A very random, frustrating and enlightening conversation:
It all started with an innocuous remark about an upcoming movie. I said I would not sit through the end because it was just wrong. The immediate retort being that I could not question the validity or the correctness of the same, because the entire story was created by one person, and that person alone has the right to decide upon an ending. There are various levels on which I disagree with this statement. And I hope to deal with at least some of them coherently below. Luck to me, then.
...It is a Story.
All stories are told, whether in ink or blood, through tears or laughter, briefly or in great detail. But a story can never be told in wholeness, totality. Not a story about a number of people. For, even if you describe all their deeds and actions, you can't keep an eye on each and every one of them at every single point through your story. It'd be hard enough to do so if it were one single character whose life and adventures you were following. But, to imagine you can do that for thousands is just being hopeful. Hopelessly so.
Here, one might say that since the characters and plot line were created inside a certain individual's head, only that individual has the power and knowledge to dictate their actions and deeds, ultimately deciding their fates. Yes, but only up until the time that the said story stays inside that particular person's head. The moment it's let out, escapes, it mixes with the outside world, or the 'real world' to which the author herself belongs. And, the author is undeniably like the God of the created universe, creating the characters and their world. But, do we really believe that each and every one of our actions has been pre-ordained and decided? And that we are all fated to our ends? That, nothing we really do matters at all, for if it "wasn't meant to be", it won't?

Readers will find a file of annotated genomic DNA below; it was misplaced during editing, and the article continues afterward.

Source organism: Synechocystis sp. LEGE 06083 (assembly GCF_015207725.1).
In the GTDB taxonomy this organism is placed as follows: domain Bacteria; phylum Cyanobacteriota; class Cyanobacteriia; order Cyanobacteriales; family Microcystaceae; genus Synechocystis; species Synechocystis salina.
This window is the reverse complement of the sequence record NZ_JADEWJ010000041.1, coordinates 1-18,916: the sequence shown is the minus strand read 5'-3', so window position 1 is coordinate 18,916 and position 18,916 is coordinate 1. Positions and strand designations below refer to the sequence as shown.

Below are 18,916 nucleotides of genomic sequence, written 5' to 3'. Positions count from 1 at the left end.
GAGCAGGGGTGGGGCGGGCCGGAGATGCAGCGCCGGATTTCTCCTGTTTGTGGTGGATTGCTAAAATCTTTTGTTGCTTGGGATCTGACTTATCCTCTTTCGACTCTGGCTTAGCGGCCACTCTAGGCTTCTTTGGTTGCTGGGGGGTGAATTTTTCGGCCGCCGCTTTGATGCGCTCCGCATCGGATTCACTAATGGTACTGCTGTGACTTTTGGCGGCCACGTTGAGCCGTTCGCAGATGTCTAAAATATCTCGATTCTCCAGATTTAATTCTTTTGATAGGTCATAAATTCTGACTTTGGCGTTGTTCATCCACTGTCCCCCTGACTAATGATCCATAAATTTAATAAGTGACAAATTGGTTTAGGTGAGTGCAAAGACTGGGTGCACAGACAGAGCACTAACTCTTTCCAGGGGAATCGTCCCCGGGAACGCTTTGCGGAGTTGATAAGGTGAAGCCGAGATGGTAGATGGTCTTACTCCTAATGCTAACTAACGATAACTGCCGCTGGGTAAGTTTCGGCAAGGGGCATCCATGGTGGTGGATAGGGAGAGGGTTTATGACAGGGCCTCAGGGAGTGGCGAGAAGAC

(And, even scarier, that none of it is decided? That your life is just one side character in God's universe and he doesn't even know what he'll do with you yet? That, if he's in a bad mood, or if his girlfriend bugs him enough, he'll kill you in a car accident right after you get a promotion and have a baby?)
Parents are more reasonable than that. I suppose they would have made a better example too. For, after all, characters are just like children. They're never really yours. Once you bring them into existence, let them interact with the World, they're their own people, and though they will do what you've taught them to do, they will also do things that they've learnt when you weren't watching.
If a mother of two children wrote a story about her 18 year old kids, do you really believe that everything that is mentioned in her tale is really all that would have happened? Would she not modify certain parts so that the World doesn't judge her own "creations" too harshly? And, more importantly, don't you think there would be things that she doesn't even know about? Let alone the multitude of things that she suspects, hopes for, and sees in her children.
The problem is simply this; when you're writing a story, there's every possibility that you've gotten something wrong. In writing literature, more specifically of the narrative-fiction kind, there are various forms of classification, one of the primary being the distinction between 1) Building characters and having events befall them, describing their interactions and 2) Deciding on a tale that must be told, and working in characters that seem to fit. All stories are undoubtedly a mix of the two. Good stories result from a good mix. Like rum and coke, it really is too subjective to break down further. But, I digress.